Summer in Morocco was brutal. I first realized this on a five hour bus ride home during the late afternoon in June. I had never been that hot in my life, I thought I might pass out. My town is thankfully not one of the hottest, the highest maybe reaching 103 degrees. Although I live in the Sahara, I’m at about 4,300 feet above sea level so it stays cooler. Other Peace Corps Volunteers live in areas where it can reach over 120. People say my sight is “cold” in the summer, which also means it’s colder in the winter, but I definitely prefer that.
The lack of rain in the desert is one of my favorite characteristics of my site because I don’t like rain much. Though thunderstorms have been passing through more recently, which brings me back to the only ever time I loved rain- during hot and humid summers in Puerto Rico running through the rain with my cousins. But before August I think it rained once since moving here in December, and I was out of town. So there isn’t much water out here.
Starting in June, my water started turning off at around noon every day. A couple of days throughout the summer, in a pleasant turn of events, it would work until about three in the afternoon. I never realized how much my life revolves around water until now. I naïvely thought it wouldn’t affect me much. I quickly learned I had to start collecting water so I wouldn’t end up with a sink full of dishes or wanting to bathe with no water.
I know there are countless villages in Morocco and throughout the world that don’t have healthy running water at all. I’m lucky to have sufficiently easy access to water. I don’t even have to leave my house to collect water in the morning, and I support rationing water for the wellbeing and sustainability of the community. It’s just the first time I’ve ever been deprived, even in this small way, of this necessity. Sometimes I just turn on the water in the middle of the afternoon, hoping a miracle brought it back, because I’m sick of washing the dishes out of a huge five liter bottle.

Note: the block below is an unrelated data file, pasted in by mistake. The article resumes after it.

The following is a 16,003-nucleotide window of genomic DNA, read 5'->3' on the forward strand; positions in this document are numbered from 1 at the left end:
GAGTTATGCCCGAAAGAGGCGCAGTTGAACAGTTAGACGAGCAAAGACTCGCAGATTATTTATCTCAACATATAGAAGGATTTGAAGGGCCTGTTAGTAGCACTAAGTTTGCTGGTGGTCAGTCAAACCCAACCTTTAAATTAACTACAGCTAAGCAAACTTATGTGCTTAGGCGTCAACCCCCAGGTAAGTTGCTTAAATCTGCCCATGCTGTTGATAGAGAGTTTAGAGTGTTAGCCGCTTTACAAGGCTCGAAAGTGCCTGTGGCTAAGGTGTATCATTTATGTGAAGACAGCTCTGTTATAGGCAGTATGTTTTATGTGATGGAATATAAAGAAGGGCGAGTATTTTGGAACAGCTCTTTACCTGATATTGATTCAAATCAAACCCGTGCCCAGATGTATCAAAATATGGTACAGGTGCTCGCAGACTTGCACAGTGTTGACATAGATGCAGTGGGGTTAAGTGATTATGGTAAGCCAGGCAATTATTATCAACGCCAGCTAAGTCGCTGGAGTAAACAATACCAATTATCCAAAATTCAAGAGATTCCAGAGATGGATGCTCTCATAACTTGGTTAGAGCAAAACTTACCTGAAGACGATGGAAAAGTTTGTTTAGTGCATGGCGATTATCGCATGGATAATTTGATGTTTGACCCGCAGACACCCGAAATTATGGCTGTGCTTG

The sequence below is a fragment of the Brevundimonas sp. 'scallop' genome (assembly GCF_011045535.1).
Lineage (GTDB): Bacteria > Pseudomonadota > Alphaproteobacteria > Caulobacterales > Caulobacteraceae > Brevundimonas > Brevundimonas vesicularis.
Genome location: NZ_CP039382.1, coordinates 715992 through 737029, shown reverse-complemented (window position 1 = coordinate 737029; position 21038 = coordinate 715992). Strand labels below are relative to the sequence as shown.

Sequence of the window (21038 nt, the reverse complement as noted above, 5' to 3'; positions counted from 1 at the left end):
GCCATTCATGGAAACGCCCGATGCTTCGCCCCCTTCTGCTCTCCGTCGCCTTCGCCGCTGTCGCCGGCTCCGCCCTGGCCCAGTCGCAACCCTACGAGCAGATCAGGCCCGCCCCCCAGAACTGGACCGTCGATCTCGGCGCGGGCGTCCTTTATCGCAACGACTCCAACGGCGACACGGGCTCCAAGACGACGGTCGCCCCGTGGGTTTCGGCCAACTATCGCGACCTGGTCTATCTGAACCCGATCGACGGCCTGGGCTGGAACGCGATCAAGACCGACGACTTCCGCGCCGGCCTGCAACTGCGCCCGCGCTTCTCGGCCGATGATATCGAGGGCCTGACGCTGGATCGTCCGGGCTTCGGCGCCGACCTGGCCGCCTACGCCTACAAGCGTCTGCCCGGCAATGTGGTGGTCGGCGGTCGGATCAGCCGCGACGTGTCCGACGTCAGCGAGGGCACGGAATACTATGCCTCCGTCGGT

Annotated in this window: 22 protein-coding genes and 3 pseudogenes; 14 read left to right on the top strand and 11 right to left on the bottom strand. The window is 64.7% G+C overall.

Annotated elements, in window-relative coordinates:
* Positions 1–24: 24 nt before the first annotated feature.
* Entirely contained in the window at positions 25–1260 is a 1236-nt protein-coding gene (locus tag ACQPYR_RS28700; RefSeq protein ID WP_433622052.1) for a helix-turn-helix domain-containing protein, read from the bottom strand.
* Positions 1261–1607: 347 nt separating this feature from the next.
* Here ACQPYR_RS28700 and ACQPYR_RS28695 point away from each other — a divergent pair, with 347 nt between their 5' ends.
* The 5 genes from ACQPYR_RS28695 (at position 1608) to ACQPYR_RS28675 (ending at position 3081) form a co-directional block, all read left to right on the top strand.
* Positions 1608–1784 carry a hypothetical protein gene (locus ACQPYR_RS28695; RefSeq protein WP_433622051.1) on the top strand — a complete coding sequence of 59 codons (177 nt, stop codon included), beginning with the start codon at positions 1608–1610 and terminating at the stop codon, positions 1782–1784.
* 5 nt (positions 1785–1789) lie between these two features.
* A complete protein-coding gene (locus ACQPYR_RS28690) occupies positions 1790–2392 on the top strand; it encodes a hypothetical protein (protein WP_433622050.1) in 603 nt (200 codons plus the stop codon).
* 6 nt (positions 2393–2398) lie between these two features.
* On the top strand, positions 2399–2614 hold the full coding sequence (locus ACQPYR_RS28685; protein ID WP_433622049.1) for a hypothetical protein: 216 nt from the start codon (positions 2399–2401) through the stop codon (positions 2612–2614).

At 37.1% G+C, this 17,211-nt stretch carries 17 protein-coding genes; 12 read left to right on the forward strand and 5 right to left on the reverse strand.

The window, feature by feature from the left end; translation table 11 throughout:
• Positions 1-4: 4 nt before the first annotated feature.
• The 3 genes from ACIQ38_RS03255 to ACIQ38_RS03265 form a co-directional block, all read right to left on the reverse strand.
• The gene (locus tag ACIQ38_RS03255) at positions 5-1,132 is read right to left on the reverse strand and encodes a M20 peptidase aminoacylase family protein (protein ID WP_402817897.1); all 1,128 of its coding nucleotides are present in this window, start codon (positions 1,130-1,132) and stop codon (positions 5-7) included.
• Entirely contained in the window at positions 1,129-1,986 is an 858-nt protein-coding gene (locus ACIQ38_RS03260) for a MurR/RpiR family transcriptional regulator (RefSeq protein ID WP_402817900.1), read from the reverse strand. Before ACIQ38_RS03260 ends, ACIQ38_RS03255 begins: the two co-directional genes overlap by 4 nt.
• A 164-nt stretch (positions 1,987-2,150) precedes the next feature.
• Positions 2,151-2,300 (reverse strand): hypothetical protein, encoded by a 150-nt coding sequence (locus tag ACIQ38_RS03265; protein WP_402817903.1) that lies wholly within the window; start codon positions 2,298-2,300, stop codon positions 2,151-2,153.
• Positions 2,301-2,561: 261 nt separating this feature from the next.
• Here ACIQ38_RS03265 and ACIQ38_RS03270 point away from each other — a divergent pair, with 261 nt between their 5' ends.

Living alone makes it much easier to handle as well. When I had company stay with me for a week, the two of us used way more than double the water. Caring for a family in these conditions, which many of my neighbors do, makes my situation seem like a walk in the park. I’m glad I have enough access to water in my home, and I admire the dedication and strength with which those without this right protect their families and themselves.
I’m privileged and blessed. I live through these difficulties here knowing I’ll be returning home next year, and this trouble will not follow me. This isn’t a complaint at all, just a reality check. It’s easy to forget that this is even possible when it seems unimaginable back home that water really won’t work when you paid your bill and turn the sink on. I can’t imagine what it’s like to have to go searching and trekking for water. Having no control over whether water will flow out of your sink or shower. Turning the knobs out of desperation and feeling entirely powerless. Or having unsafe water flow through my house. Being dehydrated and having no option or even funds to buy water. Not able to wash your clothes, your plates, your home, your children, your body. I can imagine that it would begin to take other rights from you, like education, health, and happiness. There’s no resolution to this post, but it’s a genuine reaction to my small inconvenience.